Editor's Blog

Why a new approach is needed to secure real change for women

To mark International Women’s Day on 8 March, Moya Maxwell, director of venues at RIBA (pictured), shares her thoughts on women in the events industry; where we are, where we’re going and what needs to change.

Towards the end of last year, RIBA was lucky enough to host BCD Meetings & Events for the launch of its inspirational whitepaper on Women in Travel, Events and Hospitality. The research revealed some astounding insights into the role of women in the workplace and showed that most sectors in the industry still have a long way to go when it comes to achieving equal career opportunities.

The events industry has a significant female workforce, yet only 27 per cent of females are at CEO or MD level. With so many other industries championing and encouraging their senior female workforce, it is clear that the events industry has some catching up to do. We need to give women the confidence to put themselves forward for more senior roles which will consequently result in an increase in strong, female role models for those entering the industry.

At RIBA, we are always looking to celebrate the role of women in architecture through exhibitions and initiatives such as our renowned Women in Architecture Day. Our events team works hard to reflect this across all of our venues, encouraging women to develop their skills, not just in event management but also in leadership, self-assessment and confidence.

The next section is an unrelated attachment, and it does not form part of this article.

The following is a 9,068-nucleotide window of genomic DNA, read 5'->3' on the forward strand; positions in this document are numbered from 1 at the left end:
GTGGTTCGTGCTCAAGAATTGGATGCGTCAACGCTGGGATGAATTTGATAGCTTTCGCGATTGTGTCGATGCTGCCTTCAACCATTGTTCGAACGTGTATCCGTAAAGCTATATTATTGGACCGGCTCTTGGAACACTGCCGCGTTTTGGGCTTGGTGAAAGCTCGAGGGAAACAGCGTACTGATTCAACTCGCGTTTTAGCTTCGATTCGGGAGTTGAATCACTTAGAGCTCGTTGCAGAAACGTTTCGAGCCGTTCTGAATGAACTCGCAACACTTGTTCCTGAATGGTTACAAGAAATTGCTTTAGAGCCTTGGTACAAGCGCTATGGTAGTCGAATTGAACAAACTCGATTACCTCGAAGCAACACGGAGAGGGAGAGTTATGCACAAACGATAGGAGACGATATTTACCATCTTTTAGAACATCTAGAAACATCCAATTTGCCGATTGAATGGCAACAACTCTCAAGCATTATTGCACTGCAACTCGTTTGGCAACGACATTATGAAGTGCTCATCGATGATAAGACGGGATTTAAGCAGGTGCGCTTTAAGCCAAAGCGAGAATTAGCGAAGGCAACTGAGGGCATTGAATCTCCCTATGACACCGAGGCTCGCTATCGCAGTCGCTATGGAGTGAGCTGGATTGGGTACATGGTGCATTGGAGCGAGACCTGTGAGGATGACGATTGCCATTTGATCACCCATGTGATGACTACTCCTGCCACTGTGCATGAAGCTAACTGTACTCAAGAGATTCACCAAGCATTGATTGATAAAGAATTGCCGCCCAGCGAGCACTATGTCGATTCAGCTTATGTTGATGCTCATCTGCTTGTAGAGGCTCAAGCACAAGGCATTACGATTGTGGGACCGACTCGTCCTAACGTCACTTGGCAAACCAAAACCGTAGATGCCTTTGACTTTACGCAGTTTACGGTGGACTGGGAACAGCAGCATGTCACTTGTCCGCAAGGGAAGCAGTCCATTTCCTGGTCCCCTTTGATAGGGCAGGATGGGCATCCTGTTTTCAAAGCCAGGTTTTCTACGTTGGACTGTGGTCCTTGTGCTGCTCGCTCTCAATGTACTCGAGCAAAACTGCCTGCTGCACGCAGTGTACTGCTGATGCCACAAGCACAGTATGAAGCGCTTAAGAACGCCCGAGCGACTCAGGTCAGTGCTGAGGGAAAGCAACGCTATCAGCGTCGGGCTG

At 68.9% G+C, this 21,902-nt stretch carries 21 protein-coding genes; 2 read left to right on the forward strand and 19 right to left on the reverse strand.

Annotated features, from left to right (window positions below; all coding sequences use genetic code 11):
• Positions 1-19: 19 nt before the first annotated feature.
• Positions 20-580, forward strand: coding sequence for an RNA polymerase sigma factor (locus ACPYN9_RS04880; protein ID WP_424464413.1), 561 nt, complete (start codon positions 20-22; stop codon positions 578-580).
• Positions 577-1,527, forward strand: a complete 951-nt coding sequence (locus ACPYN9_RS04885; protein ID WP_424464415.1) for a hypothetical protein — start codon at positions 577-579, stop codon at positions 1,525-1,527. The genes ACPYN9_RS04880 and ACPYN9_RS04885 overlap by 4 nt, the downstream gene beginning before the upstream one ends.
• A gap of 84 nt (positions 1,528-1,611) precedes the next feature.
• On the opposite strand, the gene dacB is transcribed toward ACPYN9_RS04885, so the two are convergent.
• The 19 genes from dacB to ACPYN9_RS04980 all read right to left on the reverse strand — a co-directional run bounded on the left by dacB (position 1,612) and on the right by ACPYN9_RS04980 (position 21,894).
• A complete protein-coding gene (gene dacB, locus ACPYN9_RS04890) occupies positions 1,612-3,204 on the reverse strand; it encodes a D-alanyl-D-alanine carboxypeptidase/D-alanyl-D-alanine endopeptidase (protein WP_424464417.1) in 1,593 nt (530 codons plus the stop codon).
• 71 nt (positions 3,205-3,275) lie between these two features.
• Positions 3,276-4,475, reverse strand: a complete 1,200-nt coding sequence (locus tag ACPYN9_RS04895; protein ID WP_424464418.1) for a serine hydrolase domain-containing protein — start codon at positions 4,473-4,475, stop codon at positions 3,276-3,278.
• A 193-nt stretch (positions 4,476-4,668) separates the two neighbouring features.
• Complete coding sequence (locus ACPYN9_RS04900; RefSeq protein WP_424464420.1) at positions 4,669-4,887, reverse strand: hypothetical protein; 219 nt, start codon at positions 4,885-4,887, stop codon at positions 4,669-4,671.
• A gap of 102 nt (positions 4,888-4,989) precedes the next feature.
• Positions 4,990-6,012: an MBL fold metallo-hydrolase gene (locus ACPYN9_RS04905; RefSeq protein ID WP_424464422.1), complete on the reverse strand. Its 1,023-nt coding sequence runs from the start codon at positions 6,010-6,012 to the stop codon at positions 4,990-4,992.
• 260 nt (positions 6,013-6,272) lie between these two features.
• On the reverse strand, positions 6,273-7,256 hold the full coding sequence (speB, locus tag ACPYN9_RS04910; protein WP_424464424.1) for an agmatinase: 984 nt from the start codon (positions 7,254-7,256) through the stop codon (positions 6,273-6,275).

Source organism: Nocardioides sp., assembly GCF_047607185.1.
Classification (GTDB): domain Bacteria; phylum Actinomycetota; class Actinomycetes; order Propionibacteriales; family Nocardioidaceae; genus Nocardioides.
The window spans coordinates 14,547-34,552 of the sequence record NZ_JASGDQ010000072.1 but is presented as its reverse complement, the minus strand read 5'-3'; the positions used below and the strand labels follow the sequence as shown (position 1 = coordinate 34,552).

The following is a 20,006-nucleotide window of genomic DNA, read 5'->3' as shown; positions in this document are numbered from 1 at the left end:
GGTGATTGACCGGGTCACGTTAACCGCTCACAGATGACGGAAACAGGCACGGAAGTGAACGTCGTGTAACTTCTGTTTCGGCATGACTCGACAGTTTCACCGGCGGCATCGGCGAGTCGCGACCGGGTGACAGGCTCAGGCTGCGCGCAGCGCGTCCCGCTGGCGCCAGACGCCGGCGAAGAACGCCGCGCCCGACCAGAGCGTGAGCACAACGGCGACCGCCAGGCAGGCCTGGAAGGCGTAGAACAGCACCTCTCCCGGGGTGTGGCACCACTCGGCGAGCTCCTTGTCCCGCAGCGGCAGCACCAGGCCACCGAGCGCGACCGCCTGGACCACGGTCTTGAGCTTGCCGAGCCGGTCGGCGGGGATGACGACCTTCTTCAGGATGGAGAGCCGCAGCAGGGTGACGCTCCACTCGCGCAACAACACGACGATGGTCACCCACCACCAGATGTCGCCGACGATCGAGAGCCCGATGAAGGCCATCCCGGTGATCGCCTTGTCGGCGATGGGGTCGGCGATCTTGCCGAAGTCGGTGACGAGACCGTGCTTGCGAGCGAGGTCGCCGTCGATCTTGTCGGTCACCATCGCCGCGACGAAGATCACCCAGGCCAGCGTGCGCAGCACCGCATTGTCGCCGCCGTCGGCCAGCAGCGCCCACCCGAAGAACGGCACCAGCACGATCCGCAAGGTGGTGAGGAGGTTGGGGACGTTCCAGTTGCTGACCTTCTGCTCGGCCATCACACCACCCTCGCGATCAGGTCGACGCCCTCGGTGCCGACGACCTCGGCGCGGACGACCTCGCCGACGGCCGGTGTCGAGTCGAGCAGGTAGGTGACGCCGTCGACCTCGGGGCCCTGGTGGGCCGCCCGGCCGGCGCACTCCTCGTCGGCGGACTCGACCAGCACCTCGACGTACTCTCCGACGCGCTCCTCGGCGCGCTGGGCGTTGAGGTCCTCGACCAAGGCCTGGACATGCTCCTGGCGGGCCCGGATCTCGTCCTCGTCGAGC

In order to instigate change in the workplace we will need to break with tradition and alter our approaches to a company’s ideas, infrastructure and commitment to personal development.

On that note, let me leave with you with some changes I personally would love to see happen in the events industry in 2018.

• In a sector that’s renowned for long hours and evening work, businesses should find an approach to flexible working that fits with them and their employees. With the majority of event professionals being female, it is vital that companies are accommodating towards commitments outside of the workplace.

• More importance should be placed on personal development and learning. In order to get more female event professionals to the top, companies should be providing them with ample opportunities to expand their knowledge and experience.

• Current female business leaders should commit to mentoring those seeking to work their way up in the industry. By giving valuable insights and advice to young women at the start of their careers, we will see an increase in women reaching higher levels in the events industry. This year, I will be mentoring as part of the Fast Forward 15 initiative, something that I am looking forward to immensely. Research has shown that our sector still has a long way to go to achieve equal career opportunities. I am honoured to be playing a part in changing the environment for talented women in the events sector by becoming a mentor to one such individual.

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